IN AN alternative Scotland, the ruling Kirk employs secret agents known as Fingermen, who protect the country against witches and their murderous dark magic.
Close To The Bone
Harper Collins, £16.99
This isn’t the plot of the latest book by bestselling crime writer Stuart MacBride, but the plot of the book-within-the-book, Wildfire, which has inspired a series of grisly copycat killings around the Aberdeenshire patch of DI Logan McRae, where the cult teenage fantasy is also being turned into a movie.
But there were many times, slogging through Close To The Bone’s 511 pages, when I wished a witch really would turn up, perhaps to cast a spell on McRae and his colleagues to cease their incessant, trivial chat. Oh, how they go on: the book has a particularly high ratio of dialogue to description as the police team moan, bitch and waffle about what they’re having for lunch, their promotion prospects, their sex lives and all the rest of what passes for workplace banter.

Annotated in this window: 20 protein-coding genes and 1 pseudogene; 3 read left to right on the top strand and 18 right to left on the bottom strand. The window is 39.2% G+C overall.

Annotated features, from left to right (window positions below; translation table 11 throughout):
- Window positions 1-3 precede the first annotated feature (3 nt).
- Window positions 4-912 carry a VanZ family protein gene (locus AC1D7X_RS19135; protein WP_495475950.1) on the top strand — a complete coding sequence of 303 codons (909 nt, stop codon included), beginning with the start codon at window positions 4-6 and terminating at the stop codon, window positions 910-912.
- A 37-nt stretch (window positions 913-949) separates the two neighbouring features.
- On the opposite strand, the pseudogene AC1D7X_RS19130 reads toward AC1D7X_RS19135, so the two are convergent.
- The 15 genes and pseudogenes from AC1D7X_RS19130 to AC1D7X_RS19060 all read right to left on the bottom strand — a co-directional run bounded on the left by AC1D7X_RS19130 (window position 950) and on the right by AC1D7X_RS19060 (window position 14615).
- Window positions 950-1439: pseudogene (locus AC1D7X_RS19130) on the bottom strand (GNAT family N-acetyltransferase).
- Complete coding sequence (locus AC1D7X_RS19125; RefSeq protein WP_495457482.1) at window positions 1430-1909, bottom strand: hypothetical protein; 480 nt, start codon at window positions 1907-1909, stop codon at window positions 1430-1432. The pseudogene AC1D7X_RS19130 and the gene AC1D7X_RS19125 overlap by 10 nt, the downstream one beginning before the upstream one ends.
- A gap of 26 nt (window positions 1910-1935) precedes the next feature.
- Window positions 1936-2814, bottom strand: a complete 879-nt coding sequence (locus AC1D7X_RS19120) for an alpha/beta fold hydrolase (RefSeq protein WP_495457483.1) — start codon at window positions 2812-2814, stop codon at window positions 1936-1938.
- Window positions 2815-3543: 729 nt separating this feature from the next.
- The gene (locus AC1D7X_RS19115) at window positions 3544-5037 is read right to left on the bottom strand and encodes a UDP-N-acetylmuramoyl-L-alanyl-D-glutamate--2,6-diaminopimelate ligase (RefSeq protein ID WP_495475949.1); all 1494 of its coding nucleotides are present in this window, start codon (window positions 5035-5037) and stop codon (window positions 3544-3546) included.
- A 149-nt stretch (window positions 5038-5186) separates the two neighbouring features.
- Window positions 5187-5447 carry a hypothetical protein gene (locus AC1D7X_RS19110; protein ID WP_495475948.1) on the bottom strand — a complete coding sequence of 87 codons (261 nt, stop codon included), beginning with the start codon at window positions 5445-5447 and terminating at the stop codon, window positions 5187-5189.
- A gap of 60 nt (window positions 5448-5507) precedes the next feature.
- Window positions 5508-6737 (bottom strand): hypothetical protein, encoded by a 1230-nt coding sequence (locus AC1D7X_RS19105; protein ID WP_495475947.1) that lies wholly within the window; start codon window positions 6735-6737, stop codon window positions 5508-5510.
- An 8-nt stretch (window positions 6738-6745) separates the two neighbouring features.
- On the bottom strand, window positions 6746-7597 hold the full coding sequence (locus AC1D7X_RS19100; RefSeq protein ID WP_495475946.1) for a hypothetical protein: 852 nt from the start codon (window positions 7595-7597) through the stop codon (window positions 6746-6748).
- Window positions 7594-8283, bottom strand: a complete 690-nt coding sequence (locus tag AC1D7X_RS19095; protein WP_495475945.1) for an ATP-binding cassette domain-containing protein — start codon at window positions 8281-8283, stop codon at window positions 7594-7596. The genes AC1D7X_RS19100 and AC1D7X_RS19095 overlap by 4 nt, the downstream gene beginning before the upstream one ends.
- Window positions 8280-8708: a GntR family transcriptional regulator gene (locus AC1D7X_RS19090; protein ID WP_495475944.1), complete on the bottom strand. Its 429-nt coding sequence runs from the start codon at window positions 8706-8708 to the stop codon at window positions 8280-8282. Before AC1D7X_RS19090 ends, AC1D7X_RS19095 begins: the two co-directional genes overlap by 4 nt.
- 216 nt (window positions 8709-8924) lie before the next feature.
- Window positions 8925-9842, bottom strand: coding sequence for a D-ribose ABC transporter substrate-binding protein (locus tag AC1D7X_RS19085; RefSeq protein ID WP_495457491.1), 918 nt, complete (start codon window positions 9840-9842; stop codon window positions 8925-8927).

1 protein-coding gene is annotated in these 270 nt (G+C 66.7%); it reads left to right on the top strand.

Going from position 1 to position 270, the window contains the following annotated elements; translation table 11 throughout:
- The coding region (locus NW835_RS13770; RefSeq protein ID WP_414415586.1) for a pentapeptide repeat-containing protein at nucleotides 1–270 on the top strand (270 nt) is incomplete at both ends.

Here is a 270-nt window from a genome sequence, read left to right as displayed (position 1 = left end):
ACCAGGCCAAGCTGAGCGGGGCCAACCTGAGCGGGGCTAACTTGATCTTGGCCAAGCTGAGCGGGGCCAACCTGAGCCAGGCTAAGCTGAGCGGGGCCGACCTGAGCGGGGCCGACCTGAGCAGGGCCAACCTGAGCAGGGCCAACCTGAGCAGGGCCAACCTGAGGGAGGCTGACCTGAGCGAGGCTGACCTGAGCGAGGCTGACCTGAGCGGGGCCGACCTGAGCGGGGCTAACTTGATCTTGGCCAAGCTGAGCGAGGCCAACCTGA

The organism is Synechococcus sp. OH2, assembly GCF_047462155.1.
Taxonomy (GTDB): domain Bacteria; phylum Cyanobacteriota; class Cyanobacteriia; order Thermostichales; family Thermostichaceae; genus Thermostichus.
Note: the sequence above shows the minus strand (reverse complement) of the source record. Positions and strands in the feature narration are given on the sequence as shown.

Characterisation is not MacBride’s strong point: sometimes any one of three similar-sounding women could be ringing up to shout at the beleaguered inspector. Often the basics of who’s speaking, where they all are and what’s actually going on are lost without going back to clarify.
This is the 13th MacBride book since 2005 and the eighth McRae novel – perhaps more time for another solid edit would have helped.
McRae has suffered over the past few books and seems distracted here. Tuning out of one conversation, he substitutes a general response to cover: “Austerity measures. We’ve all got to do our bit. All pulling together in the same boat, etc. Pick your cliché.” It unintentionally serves to critique a style that MacBride can now probably do in his sleep, though it certainly distracts from the gory murder scenes.
As for the mystery, there are some convenient coincidences but not much suspense. And there’s a major revelation late on which some may see as a clever psychological twist but others will feel is an annoying cheat. Overall, not enough magic. «